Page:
As we evolve among signs, our identity becomes partly a process of managing the signs we consume; the catalogues and gigabytes. It’s important to invent with the ‘do it yourself’ mentality of the past, and to be aware that footage and imagery are our readymades, and that this common imaginary is dictated by power sources. It’s worth considering what the social functions, and how we produce relationships with this material and within the world.
But let’s also not forget feelings here - I think music, fashion, and a lot of these images have and always and will always, makes people feel something, in the same way breaking up with lover makes you feel something. There are powerful sensory experiences to be found in cultural products, just as much as they can be found in personal events.
Going back to our discussion about pop references being absorbed into one’s life, a lot of what my work is getting at is the feeling that emerges from the personal colliding with these social symbols. As Harry would put it (perhaps better than me), ‘maybe we can call it a narrative act of creating subjectivity through personal encounters with shared visual symbols.’
Tell me about hannahperry.com...
My website is access point to an archive of finished works rather than a online viewing platform, it's why I have a password on the site. It also encourages people to email me and ask for the log-in details, which initiates one-on-one contact with people interested in my work, and encourages a dialogue. I also want people to come and see the work in a physical space, as I've set it up to be seen.
With the While It Lasts installation for Zabludowicz Collection, I created a cinematic environment that was impossible to replicate online. There are many reasons why I dislike showing my video work online, primarily because within the work, I try to set a rhythm or pace with fast edits which is totally lost if it stutters, the audio goes out of sync, stops half way through or if the video isn’t displayed properly, such as when it only half loads – all of which often happens. Bass sound is awful on tinny laptop speakers. And when the work is viewed in a channel surfing manner, and not for its full duration, it doesn’t receive the same element of consideration because the viewer doesn’t see them as they do in an exhibition context.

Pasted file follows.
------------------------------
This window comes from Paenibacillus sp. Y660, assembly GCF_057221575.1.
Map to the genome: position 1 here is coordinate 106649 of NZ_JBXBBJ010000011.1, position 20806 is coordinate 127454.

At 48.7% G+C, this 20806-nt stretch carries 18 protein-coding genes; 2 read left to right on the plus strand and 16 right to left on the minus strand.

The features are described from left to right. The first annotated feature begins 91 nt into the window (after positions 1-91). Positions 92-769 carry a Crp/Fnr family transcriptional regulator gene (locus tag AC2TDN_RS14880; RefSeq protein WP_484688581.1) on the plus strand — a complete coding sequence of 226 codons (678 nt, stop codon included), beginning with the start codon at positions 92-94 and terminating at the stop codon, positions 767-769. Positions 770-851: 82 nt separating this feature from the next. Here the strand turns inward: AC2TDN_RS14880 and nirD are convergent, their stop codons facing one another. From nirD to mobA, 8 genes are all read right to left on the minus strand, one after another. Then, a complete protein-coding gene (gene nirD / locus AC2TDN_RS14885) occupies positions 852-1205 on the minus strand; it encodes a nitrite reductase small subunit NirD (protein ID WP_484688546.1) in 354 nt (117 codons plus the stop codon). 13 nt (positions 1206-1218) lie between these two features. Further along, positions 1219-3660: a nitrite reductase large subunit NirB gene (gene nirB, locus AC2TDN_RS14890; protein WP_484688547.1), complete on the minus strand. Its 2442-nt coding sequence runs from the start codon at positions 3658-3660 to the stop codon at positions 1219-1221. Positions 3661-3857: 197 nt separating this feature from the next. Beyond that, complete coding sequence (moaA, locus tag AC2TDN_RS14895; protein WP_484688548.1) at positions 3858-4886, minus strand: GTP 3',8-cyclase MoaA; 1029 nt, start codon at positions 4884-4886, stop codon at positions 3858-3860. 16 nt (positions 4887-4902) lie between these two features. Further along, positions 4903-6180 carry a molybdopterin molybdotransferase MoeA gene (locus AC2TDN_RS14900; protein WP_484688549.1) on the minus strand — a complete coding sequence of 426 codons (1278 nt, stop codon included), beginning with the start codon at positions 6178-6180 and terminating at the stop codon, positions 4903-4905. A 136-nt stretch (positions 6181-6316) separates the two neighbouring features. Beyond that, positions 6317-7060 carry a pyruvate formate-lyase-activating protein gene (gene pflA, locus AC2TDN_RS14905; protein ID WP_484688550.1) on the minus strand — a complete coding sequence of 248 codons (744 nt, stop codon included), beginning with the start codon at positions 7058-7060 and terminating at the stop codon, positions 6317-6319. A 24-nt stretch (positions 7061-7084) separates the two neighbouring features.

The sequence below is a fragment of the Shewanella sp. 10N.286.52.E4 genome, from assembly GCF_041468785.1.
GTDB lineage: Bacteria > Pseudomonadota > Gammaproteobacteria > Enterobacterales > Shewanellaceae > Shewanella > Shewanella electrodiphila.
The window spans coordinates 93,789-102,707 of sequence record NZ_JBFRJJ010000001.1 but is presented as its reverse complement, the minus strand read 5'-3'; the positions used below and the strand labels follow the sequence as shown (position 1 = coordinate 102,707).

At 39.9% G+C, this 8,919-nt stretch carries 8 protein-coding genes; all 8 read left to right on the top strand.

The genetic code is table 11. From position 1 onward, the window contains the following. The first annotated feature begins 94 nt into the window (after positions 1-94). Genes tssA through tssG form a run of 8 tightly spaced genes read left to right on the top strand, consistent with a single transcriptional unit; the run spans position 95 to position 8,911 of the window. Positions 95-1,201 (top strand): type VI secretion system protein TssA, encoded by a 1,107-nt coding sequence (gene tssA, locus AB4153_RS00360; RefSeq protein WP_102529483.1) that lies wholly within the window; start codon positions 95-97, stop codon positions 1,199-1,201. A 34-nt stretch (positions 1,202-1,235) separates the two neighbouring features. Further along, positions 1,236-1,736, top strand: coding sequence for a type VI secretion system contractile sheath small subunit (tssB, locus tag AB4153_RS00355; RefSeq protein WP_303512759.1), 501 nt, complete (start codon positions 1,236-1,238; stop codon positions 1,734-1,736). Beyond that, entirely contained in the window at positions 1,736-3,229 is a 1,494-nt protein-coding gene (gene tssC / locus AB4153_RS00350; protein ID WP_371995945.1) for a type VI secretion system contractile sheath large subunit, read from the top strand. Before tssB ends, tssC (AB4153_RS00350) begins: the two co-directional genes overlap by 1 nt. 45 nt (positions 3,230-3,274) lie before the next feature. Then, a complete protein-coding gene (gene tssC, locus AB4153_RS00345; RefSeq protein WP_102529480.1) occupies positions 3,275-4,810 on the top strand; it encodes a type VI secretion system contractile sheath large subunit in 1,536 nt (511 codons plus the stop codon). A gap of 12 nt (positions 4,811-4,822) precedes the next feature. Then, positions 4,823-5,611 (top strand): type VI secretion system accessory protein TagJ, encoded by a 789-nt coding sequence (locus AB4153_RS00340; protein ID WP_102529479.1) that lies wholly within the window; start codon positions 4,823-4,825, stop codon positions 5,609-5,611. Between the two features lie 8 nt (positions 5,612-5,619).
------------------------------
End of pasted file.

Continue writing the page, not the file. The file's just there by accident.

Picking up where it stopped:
The immerse element of the work stems from the videos themselves (the changes of pace throughout which demands the attention of the viewer), the installations (creating a physical environment out of elements of the film which the viewer passes through) and the performance (where the audience sits in the middle of the performers and surround sound speakers). With so many artists whose work I've experienced first on the Internet, when I see it in real life, it tends to be bigger, louder or more interesting than I anticipated.
With the installed photographs, and other pieces at Zabludowicz, the installation felt akin to walking into a YouTube video. You also did a performance with Pete Morrow, which I missed. What happened?
We did an audio performance with me on a sampler, Pete on drums and 10 female performers. I put a lot of the sound bites (samples) through AbletonLive and added effects to them, so some were more unrecognizable than others.
Originally, we were going remix the exhibited film’s full soundtrack, but in the end, we focused on a specific section, beginning with the sound of children singing a Beach Boys’ song, a telephone conversation between a friend and myself, marching footsteps in heals (which is mixed in to the tempo of a Pussycat Dolls beat), and a girl dancing.
Within the film, all these elements play as a series of vignettes, or introductions to a moment in our transition towards adulthood. Whilst the film looks at this from the male and female perspective, the specific section we chose is about the feminine and becoming aware of your sexuality- although we chose this mainly because the sounds are better.
The performance was an ‘event’ after the advent, so to speak. The audience sat in the middle and the 10 female performers marched around them, acting like a metronome. When they fell into a rhythm and pace, we began to add other audio elements. Pete played along to their timing and I followed with the altered soundbites.
I’d been thinking a lot about remixing in the context of rhythms/cycles, patterns of social moments and events.